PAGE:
They aren’t gods.
They aren’t self-aware, and thus have no agency. They don’t communicate.
They simply are. Irrefutably.
And they are not “worshiped”. They have no egos with which to soak up adulation.
They are here. They are real. They are honored, revered, contemplated with humility and wonder.
They are the Powers of this world.
Earth. Sky. Sun. Moon. River. Ocean. Mountain. Desert. Forest.
Yes, we Atheopagans can speak to these. We can tip our heads forward to rest upon the cool rock, or plunge shrieking into the cold water or climb to the airy summit, knowing we are small and temporary and they are…well, also temporary, but large, and well out of our time scale. Knowing that in doing these things, we are communing with the vast, the practically eternal, the capital-T Truths of life on Planet Earth. We find revelation in encounters with the Powers: wisdom, humility, poetry, song, art. We become more fully alive.
And we can speak their names, invoke their natures in our circles.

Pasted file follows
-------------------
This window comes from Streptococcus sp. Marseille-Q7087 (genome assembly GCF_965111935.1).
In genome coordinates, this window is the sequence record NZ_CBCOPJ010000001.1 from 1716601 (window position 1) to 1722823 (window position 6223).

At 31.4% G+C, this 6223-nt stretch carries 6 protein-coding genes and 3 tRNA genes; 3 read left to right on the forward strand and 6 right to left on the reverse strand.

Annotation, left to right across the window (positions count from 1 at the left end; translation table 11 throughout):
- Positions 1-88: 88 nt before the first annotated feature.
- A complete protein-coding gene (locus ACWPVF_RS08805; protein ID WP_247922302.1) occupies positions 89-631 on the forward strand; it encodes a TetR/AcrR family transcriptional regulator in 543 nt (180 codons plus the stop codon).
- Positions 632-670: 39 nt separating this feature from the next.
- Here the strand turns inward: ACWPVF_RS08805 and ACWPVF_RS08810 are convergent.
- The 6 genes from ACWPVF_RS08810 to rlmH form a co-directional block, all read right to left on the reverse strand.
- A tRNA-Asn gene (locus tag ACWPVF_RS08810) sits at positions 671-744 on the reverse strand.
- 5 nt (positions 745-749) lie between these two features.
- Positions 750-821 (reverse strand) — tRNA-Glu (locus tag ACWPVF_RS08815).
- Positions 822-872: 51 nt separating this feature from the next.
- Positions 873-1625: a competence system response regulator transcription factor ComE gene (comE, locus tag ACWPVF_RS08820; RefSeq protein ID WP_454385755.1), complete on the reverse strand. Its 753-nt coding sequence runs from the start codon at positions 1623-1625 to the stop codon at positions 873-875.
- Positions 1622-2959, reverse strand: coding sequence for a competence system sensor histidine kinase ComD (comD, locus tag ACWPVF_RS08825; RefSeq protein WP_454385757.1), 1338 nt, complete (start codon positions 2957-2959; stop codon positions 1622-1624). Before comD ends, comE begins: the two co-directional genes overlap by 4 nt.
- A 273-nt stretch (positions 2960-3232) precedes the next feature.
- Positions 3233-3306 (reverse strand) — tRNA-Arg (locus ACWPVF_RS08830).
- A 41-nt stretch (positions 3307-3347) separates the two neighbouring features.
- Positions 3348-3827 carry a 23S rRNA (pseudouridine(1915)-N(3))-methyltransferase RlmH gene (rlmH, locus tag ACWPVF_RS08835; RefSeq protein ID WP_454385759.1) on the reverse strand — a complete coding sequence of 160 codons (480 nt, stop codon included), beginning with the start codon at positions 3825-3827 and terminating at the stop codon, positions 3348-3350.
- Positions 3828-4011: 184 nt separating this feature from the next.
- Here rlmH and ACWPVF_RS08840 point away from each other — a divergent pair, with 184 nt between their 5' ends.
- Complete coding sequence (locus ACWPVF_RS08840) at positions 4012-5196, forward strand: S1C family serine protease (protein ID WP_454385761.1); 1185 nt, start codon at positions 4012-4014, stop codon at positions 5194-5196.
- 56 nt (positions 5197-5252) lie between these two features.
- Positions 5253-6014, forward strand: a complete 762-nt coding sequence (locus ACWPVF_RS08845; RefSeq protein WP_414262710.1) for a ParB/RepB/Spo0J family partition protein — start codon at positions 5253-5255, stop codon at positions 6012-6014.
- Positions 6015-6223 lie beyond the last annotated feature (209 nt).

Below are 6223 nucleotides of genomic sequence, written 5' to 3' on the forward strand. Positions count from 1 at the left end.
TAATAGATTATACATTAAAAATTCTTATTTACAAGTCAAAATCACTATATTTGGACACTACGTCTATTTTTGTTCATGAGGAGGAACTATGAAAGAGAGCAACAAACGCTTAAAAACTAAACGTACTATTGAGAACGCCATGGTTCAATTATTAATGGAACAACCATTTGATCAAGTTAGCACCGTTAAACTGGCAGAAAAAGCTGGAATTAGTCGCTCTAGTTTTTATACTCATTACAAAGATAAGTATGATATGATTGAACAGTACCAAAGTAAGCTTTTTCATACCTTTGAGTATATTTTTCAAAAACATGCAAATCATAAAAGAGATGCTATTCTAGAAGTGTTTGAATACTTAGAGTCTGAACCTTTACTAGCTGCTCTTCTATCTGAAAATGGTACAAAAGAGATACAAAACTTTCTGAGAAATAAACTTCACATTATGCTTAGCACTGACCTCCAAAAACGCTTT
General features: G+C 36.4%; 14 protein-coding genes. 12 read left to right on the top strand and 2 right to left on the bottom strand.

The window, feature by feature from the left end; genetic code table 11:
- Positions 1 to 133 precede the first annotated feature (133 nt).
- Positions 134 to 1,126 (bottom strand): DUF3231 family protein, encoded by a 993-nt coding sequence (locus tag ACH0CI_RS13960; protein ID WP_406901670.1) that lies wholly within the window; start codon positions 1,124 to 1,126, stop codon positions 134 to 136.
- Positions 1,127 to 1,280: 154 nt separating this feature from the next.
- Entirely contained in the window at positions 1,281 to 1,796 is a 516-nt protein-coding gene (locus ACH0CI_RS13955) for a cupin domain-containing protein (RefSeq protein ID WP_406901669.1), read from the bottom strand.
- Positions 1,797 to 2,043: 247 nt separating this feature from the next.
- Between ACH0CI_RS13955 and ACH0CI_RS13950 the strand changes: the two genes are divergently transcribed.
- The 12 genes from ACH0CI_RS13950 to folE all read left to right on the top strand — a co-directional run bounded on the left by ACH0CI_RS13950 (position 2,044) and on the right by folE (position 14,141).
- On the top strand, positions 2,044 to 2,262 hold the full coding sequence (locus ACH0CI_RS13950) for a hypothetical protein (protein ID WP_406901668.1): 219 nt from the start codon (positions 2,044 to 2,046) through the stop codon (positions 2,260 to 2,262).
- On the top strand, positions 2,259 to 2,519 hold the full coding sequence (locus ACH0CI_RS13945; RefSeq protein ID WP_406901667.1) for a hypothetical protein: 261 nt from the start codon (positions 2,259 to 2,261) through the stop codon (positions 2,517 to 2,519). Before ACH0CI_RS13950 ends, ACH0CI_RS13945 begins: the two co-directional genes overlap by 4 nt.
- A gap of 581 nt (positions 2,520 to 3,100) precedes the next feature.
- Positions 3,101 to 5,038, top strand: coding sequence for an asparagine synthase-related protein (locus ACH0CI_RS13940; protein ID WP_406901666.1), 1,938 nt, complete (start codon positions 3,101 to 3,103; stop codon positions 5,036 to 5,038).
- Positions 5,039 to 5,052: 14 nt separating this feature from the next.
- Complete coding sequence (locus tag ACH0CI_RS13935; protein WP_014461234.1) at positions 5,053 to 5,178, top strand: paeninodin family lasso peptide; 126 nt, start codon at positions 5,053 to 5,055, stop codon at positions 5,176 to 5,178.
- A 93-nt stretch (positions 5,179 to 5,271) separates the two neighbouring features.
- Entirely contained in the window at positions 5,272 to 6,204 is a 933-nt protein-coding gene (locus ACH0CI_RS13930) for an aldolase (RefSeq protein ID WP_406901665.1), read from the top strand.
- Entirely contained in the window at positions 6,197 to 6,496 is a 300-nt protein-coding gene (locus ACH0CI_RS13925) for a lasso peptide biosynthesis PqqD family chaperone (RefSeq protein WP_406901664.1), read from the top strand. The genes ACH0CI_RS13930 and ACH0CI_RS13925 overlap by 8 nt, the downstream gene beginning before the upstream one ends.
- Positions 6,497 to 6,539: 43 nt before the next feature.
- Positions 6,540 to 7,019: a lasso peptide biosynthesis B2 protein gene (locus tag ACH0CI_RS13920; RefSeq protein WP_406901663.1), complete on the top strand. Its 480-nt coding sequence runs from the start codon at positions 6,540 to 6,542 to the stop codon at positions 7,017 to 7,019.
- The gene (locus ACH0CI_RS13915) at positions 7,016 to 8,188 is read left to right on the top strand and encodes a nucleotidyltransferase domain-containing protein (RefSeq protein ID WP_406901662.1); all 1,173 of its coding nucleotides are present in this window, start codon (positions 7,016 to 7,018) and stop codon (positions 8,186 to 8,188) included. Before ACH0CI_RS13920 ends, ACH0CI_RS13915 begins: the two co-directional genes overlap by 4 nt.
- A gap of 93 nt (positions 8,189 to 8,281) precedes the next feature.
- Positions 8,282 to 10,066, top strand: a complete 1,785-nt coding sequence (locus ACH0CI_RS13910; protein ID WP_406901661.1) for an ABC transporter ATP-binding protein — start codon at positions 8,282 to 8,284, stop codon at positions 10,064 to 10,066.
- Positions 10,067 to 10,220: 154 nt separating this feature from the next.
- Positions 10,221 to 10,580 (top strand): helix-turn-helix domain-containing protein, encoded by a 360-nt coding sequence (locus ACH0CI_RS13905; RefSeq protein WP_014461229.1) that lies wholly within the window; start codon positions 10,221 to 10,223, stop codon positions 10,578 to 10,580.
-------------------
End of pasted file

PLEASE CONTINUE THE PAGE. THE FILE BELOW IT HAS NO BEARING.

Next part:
To me, it is far more engaging and meaningful to say “Earth” than it is to say “Gaia”. The latter conjures a humanoid caricature in my mind; an attempt by humans to make like ourselves what is in fact in no way like us. But the former contains multitudes; it is the vast complexity of diverse places, climates, systems, creatures that make up this astounding world, and worthy of honor, reverence, humility, love.
Some non-theist Pagans use the names of gods even though they don’t literally believe in them, and that’s perfectly fine. It just isn’t my way. I’d rather sing to the sinuous, ever-renewing, world-shaping cool of River, shout to the blinding heat of Sun. To invoke the things themselves, and not the containers humans made for them.
The Midwestern Pagan writer Steven Posch takes this approach to the Powers, and I find his writing quite consistent with my own way of looking at the world, as well as thought provoking and entertaining. I encourage Atheopagans to check him out here and here.